Q: Why don’t I feel connected to my newborn?A: “From the minute we get that pink plus sign on the home pregnancy test, we’re told again and again that a baby is going to bring us nonstop joy and happiness. I’m a pediatrician and even I believed that! But when I became a mother for the first time, I realized there's this whole other side of life with a newborn that we don't talk about with parents. All of a sudden, you go from weekend brunches with mimosas to being stuck at home and talking about poop all the time. When I was home with my newborn, it was the first time in my life I ever felt lonely. So the most important thing I can tell you is that it’s completely normal to feel disconnected. Not just from the new human attached to you 24/7, but from your old life and even from yourself.
According to the American Academy of Pediatrics, 50% to 80% of mothers experience “postpartum blues” due to a combination of fatigue, hormones, and lack of sleep. I went through postpartum depression—the longer lasting version of “baby blues”—with both of my children. So I really get it. Let’s talk about some practical steps that can help bring you closer to your baby and back to yourself. The first thing I’d encourage you to do is reach out. Again, this is a very common issue, but it’s one that people don’t talk about. But know that when you open up and talk to your pediatrician or OB/GYN, they have so many tools they can share with you. It can sometimes be as “simple” as getting a bit of help. For one mom, I found her someone who could come babysit for two hours a day. It changed her mood completely. And in Covid times, I had another mom who would just leave her laundry outside and her parents would pick it up, take it to their house to wash and fold and bring it back to her porch. Taking care of yourself is the most important thing you can do for your baby. I realized after going through postpartum depression that the love I give to myself is the love I give to my baby. That’s a powerful motivator!” For more Q&As with our experts, follow us on instagram or facebook.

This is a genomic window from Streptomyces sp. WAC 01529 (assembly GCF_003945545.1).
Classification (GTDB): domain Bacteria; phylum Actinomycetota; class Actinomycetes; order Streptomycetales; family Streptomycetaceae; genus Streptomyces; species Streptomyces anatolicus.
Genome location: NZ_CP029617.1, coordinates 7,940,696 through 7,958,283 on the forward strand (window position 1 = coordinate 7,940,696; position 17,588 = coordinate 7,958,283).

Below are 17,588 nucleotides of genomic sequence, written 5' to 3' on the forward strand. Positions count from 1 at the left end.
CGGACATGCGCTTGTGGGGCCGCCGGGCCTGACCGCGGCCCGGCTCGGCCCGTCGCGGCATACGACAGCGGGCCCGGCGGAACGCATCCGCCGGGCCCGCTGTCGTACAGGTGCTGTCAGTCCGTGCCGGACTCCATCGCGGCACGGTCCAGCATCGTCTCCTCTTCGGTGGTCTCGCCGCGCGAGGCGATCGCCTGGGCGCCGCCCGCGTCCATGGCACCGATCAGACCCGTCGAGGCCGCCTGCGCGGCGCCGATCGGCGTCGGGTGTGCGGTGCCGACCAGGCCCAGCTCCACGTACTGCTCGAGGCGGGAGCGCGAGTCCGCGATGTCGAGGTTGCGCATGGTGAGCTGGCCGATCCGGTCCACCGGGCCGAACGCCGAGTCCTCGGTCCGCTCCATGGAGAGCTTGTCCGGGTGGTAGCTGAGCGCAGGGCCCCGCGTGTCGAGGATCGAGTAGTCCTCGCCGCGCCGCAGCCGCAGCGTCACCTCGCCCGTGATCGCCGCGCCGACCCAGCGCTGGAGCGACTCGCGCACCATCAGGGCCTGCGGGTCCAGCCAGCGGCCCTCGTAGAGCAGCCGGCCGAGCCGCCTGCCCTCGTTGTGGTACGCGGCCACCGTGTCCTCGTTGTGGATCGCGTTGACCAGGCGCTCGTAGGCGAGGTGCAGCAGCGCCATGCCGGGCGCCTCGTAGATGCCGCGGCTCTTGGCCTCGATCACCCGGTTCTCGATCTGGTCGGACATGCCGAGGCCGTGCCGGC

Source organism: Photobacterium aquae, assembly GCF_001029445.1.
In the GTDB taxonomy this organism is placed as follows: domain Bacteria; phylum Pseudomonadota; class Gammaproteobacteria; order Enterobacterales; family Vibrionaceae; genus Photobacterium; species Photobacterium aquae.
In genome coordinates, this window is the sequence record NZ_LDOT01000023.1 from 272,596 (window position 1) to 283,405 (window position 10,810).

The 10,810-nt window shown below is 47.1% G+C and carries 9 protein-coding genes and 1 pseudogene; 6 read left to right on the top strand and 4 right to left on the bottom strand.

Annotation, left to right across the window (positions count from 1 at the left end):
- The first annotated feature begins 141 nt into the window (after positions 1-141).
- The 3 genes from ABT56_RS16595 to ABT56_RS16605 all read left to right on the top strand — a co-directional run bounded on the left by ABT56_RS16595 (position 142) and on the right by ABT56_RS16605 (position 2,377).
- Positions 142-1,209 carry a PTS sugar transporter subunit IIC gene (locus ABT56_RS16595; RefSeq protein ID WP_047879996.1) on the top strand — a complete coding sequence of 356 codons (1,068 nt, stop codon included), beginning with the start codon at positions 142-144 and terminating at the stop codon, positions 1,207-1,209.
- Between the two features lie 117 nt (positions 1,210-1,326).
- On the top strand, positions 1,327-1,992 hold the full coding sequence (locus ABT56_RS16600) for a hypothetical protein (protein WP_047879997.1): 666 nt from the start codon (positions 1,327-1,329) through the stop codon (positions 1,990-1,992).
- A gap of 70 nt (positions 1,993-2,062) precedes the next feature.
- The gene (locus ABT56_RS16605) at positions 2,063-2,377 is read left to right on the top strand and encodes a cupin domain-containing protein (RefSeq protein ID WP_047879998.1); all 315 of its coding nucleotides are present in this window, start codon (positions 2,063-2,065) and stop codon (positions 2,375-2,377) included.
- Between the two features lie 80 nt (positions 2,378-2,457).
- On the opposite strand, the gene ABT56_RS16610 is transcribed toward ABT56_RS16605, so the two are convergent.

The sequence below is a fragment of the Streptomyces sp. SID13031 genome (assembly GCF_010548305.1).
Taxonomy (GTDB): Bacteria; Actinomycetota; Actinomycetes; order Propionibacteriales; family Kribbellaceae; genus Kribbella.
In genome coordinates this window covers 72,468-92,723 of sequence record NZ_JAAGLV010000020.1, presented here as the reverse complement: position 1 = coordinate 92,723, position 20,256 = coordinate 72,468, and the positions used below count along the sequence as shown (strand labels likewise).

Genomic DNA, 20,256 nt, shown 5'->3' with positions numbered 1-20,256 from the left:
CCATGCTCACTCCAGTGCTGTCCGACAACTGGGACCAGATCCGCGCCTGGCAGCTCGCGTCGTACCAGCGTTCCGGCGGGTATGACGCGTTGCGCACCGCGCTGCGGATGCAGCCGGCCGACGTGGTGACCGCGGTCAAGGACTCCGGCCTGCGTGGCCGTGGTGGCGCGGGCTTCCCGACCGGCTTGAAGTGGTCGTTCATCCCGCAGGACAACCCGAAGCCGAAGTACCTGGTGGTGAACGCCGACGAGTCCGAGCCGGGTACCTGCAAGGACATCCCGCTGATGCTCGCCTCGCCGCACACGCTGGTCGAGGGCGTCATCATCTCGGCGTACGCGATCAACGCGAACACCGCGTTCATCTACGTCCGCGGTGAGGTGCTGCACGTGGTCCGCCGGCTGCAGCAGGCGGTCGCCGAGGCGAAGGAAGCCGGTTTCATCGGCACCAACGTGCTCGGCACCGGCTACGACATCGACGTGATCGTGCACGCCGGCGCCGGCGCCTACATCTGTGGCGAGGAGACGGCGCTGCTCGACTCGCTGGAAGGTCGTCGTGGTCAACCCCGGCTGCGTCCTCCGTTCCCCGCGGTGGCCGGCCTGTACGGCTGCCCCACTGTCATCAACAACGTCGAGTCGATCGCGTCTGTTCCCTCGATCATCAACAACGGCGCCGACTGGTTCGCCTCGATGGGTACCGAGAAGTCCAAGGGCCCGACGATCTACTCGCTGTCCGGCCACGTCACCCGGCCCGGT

“50% to 80% of mothers experience “postpartum blues” due to a combination of fatigue, hormones, and lack of sleep.”
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